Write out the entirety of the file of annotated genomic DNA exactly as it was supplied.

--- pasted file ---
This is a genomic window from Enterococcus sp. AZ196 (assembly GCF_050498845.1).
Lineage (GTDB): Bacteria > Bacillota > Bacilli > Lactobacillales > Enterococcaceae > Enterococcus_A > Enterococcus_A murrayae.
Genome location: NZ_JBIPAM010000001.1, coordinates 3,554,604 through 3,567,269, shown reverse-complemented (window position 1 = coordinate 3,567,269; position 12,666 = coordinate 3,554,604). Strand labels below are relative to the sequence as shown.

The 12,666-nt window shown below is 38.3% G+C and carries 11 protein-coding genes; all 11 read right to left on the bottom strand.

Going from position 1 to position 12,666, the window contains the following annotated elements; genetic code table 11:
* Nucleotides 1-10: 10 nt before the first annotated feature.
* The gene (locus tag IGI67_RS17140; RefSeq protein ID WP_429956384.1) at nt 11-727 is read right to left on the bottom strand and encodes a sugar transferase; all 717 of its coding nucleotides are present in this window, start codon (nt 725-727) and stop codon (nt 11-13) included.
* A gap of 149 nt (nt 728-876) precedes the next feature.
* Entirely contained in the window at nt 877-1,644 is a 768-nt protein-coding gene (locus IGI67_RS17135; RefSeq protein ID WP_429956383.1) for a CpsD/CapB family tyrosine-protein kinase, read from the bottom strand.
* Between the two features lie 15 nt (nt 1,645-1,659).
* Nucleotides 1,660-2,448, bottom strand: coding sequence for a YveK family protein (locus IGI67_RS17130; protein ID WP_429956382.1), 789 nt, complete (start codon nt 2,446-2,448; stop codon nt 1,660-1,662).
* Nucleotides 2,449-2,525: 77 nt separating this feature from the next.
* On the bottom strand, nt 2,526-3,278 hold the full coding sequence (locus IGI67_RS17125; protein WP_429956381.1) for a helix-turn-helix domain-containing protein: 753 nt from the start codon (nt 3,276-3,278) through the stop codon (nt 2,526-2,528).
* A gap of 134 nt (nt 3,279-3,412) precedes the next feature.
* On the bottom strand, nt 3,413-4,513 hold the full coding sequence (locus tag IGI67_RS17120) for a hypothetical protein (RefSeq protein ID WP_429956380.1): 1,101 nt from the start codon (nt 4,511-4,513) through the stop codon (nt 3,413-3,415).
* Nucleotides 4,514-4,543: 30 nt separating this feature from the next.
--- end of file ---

This is a genomic window from Enterococcus sp. AZ196 (assembly GCF_050498845.1).
Lineage (GTDB): Bacteria > Bacillota > Bacilli > Lactobacillales > Enterococcaceae > Enterococcus_A > Enterococcus_A murrayae.
Genome location: NZ_JBIPAM010000001.1, coordinates 3,554,604 through 3,567,269, shown reverse-complemented (window position 1 = coordinate 3,567,269; position 12,666 = coordinate 3,554,604). Strand labels below are relative to the sequence as shown.

The 12,666-nt window shown below is 38.3% G+C and carries 11 protein-coding genes; all 11 read right to left on the bottom strand.

Going from position 1 to position 12,666, the window contains the following annotated elements; genetic code table 11:
* Nucleotides 1-10: 10 nt before the first annotated feature.
* The gene (locus tag IGI67_RS17140; RefSeq protein ID WP_429956384.1) at nt 11-727 is read right to left on the bottom strand and encodes a sugar transferase; all 717 of its coding nucleotides are present in this window, start codon (nt 725-727) and stop codon (nt 11-13) included.
* A gap of 149 nt (nt 728-876) precedes the next feature.
* Entirely contained in the window at nt 877-1,644 is a 768-nt protein-coding gene (locus IGI67_RS17135; RefSeq protein ID WP_429956383.1) for a CpsD/CapB family tyrosine-protein kinase, read from the bottom strand.
* Between the two features lie 15 nt (nt 1,645-1,659).
* Nucleotides 1,660-2,448, bottom strand: coding sequence for a YveK family protein (locus IGI67_RS17130; protein ID WP_429956382.1), 789 nt, complete (start codon nt 2,446-2,448; stop codon nt 1,660-1,662).
* Nucleotides 2,449-2,525: 77 nt separating this feature from the next.
* On the bottom strand, nt 2,526-3,278 hold the full coding sequence (locus IGI67_RS17125; protein WP_429956381.1) for a helix-turn-helix domain-containing protein: 753 nt from the start codon (nt 3,276-3,278) through the stop codon (nt 2,526-2,528).
* A gap of 134 nt (nt 3,279-3,412) precedes the next feature.
* On the bottom strand, nt 3,413-4,513 hold the full coding sequence (locus tag IGI67_RS17120) for a hypothetical protein (RefSeq protein ID WP_429956380.1): 1,101 nt from the start codon (nt 4,511-4,513) through the stop codon (nt 3,413-3,415).
* Nucleotides 4,514-4,543: 30 nt separating this feature from the next.